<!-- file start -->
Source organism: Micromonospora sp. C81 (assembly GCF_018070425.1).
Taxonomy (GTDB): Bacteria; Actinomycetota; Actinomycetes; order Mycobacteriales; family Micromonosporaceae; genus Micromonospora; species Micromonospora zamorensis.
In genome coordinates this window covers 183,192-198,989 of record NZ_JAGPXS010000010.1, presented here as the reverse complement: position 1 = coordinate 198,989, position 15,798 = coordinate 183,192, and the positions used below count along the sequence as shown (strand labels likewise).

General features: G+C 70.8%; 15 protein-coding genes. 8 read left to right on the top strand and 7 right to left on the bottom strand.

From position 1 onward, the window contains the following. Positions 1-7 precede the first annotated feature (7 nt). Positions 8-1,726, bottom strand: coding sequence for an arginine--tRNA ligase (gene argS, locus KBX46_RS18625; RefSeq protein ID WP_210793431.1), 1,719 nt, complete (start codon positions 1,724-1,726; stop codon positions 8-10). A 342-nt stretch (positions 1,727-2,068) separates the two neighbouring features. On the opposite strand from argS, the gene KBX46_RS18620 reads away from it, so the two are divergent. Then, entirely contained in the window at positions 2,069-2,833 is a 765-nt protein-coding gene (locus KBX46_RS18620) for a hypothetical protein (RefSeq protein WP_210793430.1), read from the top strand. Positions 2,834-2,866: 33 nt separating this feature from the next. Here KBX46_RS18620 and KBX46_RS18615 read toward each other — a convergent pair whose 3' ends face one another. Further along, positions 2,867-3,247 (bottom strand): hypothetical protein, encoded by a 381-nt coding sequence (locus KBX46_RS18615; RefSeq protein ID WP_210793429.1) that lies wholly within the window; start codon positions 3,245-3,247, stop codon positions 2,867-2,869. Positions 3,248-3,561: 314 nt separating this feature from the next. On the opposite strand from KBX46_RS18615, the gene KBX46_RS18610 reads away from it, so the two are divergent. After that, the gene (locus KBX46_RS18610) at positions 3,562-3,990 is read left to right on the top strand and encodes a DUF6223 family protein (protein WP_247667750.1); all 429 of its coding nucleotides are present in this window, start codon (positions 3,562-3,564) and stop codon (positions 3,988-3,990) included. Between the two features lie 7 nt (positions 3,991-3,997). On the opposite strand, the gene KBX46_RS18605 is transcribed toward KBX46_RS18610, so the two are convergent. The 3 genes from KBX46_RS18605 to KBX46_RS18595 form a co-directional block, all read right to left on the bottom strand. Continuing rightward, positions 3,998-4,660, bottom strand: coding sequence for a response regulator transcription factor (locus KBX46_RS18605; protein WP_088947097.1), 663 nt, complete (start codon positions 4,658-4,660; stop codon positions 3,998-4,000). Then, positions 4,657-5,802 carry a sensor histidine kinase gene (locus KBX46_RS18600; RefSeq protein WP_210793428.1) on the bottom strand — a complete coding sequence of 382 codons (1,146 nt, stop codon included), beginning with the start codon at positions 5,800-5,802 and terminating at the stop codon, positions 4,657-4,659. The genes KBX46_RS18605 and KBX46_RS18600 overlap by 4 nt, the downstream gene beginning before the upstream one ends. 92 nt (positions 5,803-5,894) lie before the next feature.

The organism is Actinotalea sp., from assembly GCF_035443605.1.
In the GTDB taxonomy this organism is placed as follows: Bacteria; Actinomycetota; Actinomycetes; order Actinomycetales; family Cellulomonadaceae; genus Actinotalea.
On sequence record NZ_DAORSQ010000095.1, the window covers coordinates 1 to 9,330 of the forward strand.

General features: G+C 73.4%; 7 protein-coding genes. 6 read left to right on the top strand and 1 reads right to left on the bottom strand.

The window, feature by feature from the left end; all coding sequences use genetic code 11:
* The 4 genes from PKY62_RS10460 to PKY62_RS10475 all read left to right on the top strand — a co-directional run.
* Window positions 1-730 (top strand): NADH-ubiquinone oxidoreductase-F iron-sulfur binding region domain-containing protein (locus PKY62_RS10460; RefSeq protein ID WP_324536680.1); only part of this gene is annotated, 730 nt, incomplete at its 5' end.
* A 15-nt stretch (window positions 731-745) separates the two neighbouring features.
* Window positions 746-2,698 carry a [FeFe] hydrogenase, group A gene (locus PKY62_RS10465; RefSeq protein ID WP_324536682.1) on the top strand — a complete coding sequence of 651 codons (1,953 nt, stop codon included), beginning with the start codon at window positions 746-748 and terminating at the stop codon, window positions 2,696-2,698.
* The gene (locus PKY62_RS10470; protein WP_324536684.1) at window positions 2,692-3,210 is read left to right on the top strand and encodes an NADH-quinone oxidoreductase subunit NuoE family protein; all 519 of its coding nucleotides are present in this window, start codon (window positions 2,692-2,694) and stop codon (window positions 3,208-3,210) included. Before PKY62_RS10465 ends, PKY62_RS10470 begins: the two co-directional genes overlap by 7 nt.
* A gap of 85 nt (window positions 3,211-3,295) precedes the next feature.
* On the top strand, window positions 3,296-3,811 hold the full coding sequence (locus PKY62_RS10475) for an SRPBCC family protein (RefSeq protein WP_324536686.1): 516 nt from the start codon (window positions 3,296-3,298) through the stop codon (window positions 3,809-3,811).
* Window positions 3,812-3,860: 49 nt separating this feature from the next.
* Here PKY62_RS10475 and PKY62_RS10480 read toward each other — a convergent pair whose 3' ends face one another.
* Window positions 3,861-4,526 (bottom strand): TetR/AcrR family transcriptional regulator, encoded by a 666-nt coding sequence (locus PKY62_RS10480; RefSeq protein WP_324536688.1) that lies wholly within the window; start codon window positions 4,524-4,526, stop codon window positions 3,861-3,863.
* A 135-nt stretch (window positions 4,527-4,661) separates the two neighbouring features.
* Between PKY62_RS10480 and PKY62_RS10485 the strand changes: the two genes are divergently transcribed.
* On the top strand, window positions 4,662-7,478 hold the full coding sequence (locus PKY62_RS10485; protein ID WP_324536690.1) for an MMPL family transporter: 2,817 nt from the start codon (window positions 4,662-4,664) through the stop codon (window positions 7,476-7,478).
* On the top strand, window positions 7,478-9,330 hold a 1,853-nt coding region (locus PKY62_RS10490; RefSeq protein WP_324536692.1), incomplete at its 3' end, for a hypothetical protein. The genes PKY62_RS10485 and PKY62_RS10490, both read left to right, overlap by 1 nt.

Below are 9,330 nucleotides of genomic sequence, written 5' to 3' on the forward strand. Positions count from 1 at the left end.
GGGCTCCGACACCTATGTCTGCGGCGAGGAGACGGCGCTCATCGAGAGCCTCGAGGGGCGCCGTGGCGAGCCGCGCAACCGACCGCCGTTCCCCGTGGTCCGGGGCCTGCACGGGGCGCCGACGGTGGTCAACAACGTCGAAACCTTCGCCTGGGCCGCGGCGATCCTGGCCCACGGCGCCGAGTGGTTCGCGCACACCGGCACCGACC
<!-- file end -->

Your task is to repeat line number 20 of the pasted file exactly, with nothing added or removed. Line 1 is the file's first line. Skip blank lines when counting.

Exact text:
* Window positions 3,861-4,526 (bottom strand): TetR/AcrR family transcriptional regulator, encoded by a 666-nt coding sequence (locus PKY62_RS10480; RefSeq protein WP_324536688.1) that lies wholly within the window; start codon window positions 4,524-4,526, stop codon window positions 3,861-3,863.